All hearing aids get their power from batteries. While some use rechargeable batteries, others run on disposable batteries that will need to be manually changed according to necessity. But, no matter which type of hearing aid you use, battery changing or charging needs to become a cemented part of your everyday routine!
There are many types of battery to choose from, which will usually be determined by the brand and type of your hearing aid. But, with each passing day, hearing aid technology continues to expand and develop. Manufacturers are leaning towards creating a more efficient, eco-conscious and user-friendly product to not only optimize your battery, but to also improve your own quality of life.
However, finding a specific battery type that will not only suit all of your needs but can also stand the test of time can be quite daunting.
Don’t fret! In this article, we’ll be taking a look at the differences between rechargeable and disposable batteries to help you understand the advantages and disadvantages of each. Hopefully, this will also show you which hearing aid battery lasts the longest on a day-to-day basis!
Types of Hearing Aid Batteries
There are three commonly known categories of hearing aid batteries. These are:
- Rechargeable batteries made from Lithium-Ion
- Rechargeable Silver-Zinc batteries
- Disposable Zinc-air batteries
Rechargeable vs Disposable Batteries
Silver-Zinc and Lithium-Ion rechargeable batteries have remained the most common type of hearing aid battery for decades. As the world is becoming greener, many individuals are seeking hearing aids manufactured for disposable Zinc-Air batteries. However, that doesn’t mean that disposable batteries are automatically the best option to choose!
Rechargeable hearing aids have built-in batteries that do not require regular removal, compared to hearing aids with traditional disposable batteries. Instead of removing the batteries themselves, you simply attach your hearing aids each night to a charging unit, similar to how you would normally charge your smartphone or any other electrical device. Simple enough, right?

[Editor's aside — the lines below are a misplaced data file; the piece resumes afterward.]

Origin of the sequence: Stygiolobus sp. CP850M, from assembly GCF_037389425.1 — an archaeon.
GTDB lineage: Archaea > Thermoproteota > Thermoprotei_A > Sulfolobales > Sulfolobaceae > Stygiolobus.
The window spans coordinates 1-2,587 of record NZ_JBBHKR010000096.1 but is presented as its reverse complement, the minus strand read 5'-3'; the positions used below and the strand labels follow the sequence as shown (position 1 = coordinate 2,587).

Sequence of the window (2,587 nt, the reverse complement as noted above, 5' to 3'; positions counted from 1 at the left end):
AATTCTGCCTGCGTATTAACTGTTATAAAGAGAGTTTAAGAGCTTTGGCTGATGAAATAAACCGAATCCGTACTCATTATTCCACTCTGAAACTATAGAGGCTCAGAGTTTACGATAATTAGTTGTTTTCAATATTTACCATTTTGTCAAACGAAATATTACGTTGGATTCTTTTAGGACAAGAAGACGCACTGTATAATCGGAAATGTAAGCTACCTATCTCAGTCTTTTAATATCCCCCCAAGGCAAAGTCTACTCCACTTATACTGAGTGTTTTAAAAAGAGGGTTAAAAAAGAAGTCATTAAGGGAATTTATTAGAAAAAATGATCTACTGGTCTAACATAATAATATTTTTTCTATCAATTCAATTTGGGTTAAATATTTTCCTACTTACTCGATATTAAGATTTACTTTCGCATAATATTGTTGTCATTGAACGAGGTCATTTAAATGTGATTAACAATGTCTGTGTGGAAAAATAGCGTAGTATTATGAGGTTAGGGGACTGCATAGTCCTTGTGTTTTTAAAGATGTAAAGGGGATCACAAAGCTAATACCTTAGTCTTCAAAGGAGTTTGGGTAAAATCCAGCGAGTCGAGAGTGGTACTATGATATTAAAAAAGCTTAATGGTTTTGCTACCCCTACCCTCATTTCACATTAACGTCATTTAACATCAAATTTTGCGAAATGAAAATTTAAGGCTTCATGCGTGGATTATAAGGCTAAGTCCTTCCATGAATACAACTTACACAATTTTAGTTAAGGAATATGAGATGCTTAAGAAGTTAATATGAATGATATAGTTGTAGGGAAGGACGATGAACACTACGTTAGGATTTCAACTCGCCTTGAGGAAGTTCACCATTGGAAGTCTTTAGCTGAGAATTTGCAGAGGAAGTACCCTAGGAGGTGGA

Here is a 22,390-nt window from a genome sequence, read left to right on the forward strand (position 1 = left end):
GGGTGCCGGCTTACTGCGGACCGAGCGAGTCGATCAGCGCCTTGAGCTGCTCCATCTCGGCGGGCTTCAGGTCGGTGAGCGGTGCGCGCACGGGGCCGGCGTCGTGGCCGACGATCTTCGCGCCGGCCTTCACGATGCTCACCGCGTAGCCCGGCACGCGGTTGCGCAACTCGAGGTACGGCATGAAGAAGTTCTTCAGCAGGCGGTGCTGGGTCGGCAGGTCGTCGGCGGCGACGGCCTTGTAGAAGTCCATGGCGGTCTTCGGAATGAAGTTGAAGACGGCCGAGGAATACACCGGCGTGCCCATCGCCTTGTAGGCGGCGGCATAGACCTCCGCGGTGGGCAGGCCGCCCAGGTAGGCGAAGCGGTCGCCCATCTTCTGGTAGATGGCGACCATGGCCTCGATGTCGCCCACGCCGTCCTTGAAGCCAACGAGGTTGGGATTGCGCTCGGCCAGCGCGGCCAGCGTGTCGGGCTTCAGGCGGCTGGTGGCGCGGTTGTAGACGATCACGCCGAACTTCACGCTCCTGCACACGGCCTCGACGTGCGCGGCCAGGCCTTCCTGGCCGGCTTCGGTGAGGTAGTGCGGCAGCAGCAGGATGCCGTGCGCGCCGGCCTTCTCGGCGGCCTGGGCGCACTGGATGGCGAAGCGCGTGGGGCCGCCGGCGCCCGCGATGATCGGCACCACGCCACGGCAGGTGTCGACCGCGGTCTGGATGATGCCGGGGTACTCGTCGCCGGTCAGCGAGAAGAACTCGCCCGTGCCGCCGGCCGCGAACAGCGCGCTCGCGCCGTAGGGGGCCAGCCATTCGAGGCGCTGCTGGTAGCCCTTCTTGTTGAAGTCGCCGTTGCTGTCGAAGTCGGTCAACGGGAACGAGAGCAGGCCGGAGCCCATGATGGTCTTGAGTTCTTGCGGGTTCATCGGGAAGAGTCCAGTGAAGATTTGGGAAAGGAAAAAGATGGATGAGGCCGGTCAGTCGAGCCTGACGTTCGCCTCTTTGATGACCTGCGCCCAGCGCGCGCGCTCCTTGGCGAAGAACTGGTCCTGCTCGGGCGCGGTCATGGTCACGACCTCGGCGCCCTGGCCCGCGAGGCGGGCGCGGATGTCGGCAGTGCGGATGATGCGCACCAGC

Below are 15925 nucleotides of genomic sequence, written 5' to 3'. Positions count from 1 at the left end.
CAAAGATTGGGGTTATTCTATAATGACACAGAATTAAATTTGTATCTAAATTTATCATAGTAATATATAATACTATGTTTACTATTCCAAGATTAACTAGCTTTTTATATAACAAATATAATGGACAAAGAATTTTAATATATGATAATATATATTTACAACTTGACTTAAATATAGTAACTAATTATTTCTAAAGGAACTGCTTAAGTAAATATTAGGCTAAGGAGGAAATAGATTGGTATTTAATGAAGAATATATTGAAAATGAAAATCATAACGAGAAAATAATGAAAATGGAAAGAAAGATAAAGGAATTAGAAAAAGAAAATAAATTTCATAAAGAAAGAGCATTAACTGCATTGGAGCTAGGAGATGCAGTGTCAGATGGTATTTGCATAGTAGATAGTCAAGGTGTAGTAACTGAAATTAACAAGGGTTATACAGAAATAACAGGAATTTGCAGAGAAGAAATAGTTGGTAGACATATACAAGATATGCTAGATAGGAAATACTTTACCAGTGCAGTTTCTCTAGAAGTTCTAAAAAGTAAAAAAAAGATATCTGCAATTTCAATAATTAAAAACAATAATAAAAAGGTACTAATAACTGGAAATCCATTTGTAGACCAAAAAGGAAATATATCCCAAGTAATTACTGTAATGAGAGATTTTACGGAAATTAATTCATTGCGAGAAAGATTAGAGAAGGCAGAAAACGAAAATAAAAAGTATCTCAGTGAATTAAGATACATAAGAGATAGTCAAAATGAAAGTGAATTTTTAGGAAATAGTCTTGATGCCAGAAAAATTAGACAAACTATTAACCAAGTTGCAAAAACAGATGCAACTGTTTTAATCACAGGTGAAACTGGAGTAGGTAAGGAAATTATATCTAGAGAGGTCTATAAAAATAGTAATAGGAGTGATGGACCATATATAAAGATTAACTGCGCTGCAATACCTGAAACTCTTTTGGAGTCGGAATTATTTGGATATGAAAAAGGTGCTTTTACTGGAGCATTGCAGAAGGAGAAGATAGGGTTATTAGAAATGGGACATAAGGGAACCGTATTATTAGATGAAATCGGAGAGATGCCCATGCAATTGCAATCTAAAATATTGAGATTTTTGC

Below, we have listed some pros and cons of different hearing aid batteries, which will hopefully help you to better understand some of the most important practical features!
- Long Shelf Life – Can hold charge for up to 30 hours at a time. Overall, they can last approximately five years before a replacement battery is needed.
- Easy To Charge – Simply drop the battery into the charger whenever you need to. It might be an idea to keep a second charged-up battery on hand, so you don’t run into any issues!
- Limited Power – If you stream audio for approximately five hours every day, there’s a possibility that the batteries may not last you a full 24-hour period.
- Safety – Lithium-ion is a poison, and hearing aids are small enough to swallow, presenting a hazard to children and pets. Lithium-ion also has the potential to ignite if it is suffers any extreme damage.
- Long Life Span – Silver-Zinc rechargeable batteries take between three and four hours to get to full charge. On average, one of these batteries will power your hearing aids for a 24-hour period.
- Safety – Silver-zinc is non-flammable, non-toxic and 100% recyclable. Therefore, it is much safer!
- Annual Replacement – Silver-Zinc batteries need to be replaced once a year, which comes at your own expense. However, they are relatively cheap. Overall, the cost of replacing these batteries every four or five years probably evens itself out with the cost of changing a long life Lithium-Ion battery.